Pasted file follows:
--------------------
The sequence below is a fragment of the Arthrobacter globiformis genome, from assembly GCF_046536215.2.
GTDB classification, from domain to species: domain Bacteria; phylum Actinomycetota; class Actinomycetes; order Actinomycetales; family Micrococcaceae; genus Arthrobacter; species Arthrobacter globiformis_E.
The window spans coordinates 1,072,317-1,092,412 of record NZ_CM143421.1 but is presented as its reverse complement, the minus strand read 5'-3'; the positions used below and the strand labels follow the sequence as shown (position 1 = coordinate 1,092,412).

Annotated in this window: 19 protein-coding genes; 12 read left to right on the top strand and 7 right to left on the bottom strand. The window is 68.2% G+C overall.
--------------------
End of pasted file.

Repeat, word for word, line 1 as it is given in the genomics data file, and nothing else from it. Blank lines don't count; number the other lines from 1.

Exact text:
The sequence below is a fragment of the Arthrobacter globiformis genome, from assembly GCF_046536215.2.